FIG. 5 shows an embodiment of a web structure 4″ for the stent according to FIG. 1, with the embodiment essentially corresponding to the embodiment of FIG. 2. Therefore, the corresponding reference numerals which regard the web structure, the web patterns, the web arcs and the spring elements are provided with the same reference numerals as in FIG. 2, but with two primes. The web patterns 5″, 6″ are more wound or undercut than the web patterns 5, 6 of FIG. 2 to form a plurality of S-shaped segments having first and second loop sections, and the spring elements 22″ directly set up cells with the web patterns 5″, 6″. In addition to the written disclosure, reference is explicitly made to the representation of FIG. 5 for reasons of disclosure.
FIG. 6 is a variant web structure 4′″ of the embodiment of FIG. 5. The web patterns 5′″, 6′″ are substantially identical with the embodiment according to FIG. 5. The spring elements 22′″, however, are shaped as straight webs. In this embodiment, too, explicit reference is made to the illustration of FIG. 6 for the purpose of disclosure.
FIG. 7 shows a further embodiment of a web structure 30 for a stent according to FIG. 1. In this illustration of FIG. 7, a section of the wall of the tubular web is illustrated in a planar view. The stent with the web pattern according to FIG. 7 can be designated as a multicellular stent which is composed of diamonds. Each of these diamonds is provided in each leg with a U- or V-shaped spring element which in the non-expanded state guarantees a certain flexibility across the longitudinal axis.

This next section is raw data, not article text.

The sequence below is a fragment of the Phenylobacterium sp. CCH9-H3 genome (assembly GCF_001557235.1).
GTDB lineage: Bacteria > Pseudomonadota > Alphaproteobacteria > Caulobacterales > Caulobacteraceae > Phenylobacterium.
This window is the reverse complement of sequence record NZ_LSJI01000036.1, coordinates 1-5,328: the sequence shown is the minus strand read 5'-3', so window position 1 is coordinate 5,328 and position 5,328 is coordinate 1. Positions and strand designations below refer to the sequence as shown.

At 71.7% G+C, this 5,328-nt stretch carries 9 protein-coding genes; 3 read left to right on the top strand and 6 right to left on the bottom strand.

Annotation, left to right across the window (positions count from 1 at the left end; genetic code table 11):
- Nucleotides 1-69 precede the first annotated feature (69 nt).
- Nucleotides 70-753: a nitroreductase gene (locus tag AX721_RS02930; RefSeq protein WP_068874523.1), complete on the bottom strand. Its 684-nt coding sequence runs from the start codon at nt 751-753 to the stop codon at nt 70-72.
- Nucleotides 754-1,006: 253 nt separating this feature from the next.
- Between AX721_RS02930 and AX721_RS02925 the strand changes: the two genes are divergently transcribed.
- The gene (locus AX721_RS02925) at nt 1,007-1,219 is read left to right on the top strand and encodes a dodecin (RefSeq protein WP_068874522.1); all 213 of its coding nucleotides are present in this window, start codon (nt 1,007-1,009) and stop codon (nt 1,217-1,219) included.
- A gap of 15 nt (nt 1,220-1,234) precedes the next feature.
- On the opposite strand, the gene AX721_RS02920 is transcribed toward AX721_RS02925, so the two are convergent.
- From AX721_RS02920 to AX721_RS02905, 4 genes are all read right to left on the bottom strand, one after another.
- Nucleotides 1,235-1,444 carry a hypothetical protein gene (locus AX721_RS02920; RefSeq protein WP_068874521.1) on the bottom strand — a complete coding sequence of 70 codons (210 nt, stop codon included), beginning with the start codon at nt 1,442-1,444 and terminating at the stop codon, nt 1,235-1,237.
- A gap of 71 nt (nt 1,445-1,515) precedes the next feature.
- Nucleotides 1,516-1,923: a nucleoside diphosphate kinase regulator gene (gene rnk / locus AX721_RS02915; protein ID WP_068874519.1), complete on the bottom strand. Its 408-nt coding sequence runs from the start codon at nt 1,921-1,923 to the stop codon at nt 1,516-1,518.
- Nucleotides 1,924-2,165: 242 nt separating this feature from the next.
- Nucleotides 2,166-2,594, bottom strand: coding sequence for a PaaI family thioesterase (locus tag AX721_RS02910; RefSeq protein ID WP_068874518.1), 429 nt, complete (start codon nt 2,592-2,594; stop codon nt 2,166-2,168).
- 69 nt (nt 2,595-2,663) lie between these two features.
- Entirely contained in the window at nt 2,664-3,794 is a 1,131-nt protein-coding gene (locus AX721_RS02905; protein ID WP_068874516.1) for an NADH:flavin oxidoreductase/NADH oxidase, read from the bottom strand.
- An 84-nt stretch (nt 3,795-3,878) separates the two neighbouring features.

To be more specific, the web structure 30 comprises a plurality of adjacently arranged web patterns, of which in FIG. 7 the web patterns 31, 33, 34, 35 and 52 are marked with corresponding reference numerals. These web patterns form radially extending wall structures on account of the tubular shape of the stent. As has been illustrated with reference to the example of the web patterns 31 and 33 in FIG. 7, these patterns set up a respective cell with an element 32 that connects adjacent pairs of the web patterns 31, 33, 34, 35 and 52. As illustrated in FIG. 7, the elements 32 form integral parts of respectively adjacent web patterns. The structure of all web patterns of the web structure 30 will be explained in an exemplary manner in the following by reference to the web pattern 35 (a first spring web pattern).